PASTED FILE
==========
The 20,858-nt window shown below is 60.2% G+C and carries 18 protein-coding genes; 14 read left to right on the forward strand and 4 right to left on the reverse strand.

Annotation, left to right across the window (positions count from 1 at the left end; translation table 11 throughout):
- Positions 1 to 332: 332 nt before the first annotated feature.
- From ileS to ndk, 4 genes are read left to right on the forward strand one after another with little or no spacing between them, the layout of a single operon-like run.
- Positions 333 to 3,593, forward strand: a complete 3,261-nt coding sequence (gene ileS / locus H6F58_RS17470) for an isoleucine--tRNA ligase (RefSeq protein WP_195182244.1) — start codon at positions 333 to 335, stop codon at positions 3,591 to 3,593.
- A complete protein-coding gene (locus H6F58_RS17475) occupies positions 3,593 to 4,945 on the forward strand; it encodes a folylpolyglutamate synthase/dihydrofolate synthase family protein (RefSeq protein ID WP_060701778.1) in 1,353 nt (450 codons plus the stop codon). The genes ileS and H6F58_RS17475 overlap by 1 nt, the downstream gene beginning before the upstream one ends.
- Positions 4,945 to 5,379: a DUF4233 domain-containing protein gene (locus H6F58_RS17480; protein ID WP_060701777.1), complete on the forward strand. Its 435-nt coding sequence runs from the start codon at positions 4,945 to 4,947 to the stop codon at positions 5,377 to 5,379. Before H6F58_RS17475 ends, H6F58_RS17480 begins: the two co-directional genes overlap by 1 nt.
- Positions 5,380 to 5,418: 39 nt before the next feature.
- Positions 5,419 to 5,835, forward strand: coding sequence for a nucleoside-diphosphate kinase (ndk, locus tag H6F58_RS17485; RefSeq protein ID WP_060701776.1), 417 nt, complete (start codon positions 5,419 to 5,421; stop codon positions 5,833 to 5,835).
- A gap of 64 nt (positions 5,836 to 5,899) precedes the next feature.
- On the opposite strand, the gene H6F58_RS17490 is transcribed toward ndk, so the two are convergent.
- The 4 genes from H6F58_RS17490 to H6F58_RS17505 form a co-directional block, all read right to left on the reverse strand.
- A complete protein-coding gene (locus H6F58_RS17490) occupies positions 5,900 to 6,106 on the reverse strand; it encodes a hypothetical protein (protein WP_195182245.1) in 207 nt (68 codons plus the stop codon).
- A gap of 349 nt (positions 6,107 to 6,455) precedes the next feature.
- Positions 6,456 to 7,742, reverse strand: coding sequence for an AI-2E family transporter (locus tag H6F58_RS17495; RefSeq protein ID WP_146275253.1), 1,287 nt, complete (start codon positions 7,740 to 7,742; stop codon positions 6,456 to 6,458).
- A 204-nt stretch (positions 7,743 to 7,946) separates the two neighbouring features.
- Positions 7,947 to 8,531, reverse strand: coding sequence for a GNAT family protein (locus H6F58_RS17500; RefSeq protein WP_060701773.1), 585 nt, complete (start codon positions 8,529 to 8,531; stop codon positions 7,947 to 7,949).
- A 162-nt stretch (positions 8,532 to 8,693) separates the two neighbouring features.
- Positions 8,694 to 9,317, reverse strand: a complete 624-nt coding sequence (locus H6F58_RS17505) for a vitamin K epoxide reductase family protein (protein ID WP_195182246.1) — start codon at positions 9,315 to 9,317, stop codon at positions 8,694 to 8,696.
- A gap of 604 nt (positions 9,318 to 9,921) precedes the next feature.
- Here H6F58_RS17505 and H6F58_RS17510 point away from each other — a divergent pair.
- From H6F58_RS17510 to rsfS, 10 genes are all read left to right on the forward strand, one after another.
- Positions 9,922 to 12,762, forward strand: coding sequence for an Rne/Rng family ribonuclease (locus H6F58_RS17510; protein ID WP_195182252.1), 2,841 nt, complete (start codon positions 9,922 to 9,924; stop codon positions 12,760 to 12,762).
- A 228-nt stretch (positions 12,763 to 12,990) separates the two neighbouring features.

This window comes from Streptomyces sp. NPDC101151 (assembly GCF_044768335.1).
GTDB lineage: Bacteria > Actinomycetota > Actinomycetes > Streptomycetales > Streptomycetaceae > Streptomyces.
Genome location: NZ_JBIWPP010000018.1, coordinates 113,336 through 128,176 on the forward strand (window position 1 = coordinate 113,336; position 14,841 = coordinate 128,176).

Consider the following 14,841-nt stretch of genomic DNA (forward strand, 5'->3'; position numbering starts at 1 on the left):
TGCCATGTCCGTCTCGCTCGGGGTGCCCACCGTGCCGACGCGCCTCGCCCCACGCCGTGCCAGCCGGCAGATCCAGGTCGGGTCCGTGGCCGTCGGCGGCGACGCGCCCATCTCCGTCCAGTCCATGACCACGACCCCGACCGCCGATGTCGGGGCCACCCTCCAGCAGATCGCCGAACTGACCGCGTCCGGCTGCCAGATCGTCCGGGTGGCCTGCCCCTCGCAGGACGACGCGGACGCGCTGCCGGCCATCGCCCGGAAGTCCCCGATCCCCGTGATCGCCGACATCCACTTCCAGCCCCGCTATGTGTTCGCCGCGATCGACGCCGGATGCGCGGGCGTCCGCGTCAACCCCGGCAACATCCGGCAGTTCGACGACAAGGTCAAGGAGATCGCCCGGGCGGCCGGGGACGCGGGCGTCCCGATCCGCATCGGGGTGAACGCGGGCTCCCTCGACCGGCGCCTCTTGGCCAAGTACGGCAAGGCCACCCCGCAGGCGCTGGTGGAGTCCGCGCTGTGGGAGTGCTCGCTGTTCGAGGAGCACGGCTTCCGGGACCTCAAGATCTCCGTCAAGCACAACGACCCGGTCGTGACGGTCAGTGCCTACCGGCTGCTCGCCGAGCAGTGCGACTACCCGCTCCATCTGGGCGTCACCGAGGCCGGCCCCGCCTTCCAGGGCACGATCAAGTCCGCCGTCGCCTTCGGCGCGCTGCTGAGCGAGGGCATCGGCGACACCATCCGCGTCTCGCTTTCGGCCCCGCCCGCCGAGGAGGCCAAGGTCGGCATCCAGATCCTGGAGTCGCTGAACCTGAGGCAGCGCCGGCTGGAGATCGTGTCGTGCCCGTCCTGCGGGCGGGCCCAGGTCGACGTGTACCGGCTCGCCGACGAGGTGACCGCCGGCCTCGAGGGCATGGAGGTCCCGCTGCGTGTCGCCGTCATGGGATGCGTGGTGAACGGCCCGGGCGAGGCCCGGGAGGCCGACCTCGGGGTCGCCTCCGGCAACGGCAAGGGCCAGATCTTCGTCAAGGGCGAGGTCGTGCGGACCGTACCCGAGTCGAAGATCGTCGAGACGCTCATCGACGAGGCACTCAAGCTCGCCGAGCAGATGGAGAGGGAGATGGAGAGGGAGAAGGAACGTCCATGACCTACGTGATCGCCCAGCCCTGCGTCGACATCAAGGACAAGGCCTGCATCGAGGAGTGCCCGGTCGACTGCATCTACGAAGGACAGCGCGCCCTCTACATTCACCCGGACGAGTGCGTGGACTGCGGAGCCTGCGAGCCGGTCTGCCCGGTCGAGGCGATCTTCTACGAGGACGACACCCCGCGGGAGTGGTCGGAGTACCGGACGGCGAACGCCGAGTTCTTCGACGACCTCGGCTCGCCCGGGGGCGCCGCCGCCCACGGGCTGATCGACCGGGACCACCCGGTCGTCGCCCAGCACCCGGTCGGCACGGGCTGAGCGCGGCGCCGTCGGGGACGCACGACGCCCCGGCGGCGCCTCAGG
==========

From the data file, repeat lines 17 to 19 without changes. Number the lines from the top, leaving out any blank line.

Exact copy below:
- Positions 7,947 to 8,531, reverse strand: coding sequence for a GNAT family protein (locus H6F58_RS17500; RefSeq protein WP_060701773.1), 585 nt, complete (start codon positions 8,529 to 8,531; stop codon positions 7,947 to 7,949).
- A 162-nt stretch (positions 8,532 to 8,693) separates the two neighbouring features.
- Positions 8,694 to 9,317, reverse strand: a complete 624-nt coding sequence (locus H6F58_RS17505) for a vitamin K epoxide reductase family protein (protein ID WP_195182246.1) — start codon at positions 9,315 to 9,317, stop codon at positions 8,694 to 8,696.